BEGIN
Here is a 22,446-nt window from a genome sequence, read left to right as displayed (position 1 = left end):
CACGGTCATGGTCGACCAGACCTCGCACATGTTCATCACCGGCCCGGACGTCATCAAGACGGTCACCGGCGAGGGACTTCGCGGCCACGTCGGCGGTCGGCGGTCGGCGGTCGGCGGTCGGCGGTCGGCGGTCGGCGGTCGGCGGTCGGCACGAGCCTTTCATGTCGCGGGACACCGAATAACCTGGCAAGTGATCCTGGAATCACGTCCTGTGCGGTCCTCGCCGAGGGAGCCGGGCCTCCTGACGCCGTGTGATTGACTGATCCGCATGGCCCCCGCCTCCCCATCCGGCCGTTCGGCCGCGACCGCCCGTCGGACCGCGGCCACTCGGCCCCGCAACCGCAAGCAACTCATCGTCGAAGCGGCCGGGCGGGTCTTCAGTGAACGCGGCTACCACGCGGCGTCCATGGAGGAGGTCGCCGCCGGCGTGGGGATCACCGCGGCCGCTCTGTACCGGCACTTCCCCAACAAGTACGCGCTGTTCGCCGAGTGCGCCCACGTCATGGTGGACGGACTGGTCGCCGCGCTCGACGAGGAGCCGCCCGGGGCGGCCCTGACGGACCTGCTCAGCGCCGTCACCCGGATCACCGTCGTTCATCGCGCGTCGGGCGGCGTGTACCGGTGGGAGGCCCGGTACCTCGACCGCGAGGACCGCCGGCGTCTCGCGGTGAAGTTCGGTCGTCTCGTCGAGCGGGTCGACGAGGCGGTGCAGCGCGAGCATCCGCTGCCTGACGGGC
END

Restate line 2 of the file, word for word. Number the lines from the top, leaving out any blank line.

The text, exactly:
CACGGTCATGGTCGACCAGACCTCGCACATGTTCATCACCGGCCCGGACGTCATCAAGACGGTCACCGGCGAGGGACTTCGCGGCCACGTCGGCGGTCGGCGGTCGGCGGTCGGCGGTCGGCGGTCGGCGGTCGGCGGTCGGCGGTCGGCACGAGCCTTTCATGTCGCGGGACACCGAATAACCTGGCAAGTGATCCTGGAATCACGTCCTGTGCGGTCCTCGCCGAGGGAGCCGGGCCTCCTGACGCCGTGTGATTGACTGATCCGCATGGCCCCCGCCTCCCCATCCGGCCGTTCGGCCGCGACCGCCCGTCGGACCGCGGCCACTCGGCCCCGCAACCGCAAGCAACTCATCGTCGAAGCGGCCGGGCGGGTCTTCAGTGAACGCGGCTACCACGCGGCGTCCATGGAGGAGGTCGCCGCCGGCGTGGGGATCACCGCGGCCGCTCTGTACCGGCACTTCCCCAACAAGTACGCGCTGTTCGCCGAGTGCGCCCACGTCATGGTGGACGGACTGGTCGCCGCGCTCGACGAGGAGCCGCCCGGGGCGGCCCTGACGGACCTGCTCAGCGCCGTCACCCGGATCACCGTCGTTCATCGCGCGTCGGGCGGCGTGTACCGGTGGGAGGCCCGGTACCTCGACCGCGAGGACCGCCGGCGTCTCGCGGTGAAGTTCGGTCGTCTCGTCGAGCGGGTCGACGAGGCGGTGCAGCGCGAGCATCCGCTGCCTGACGGGC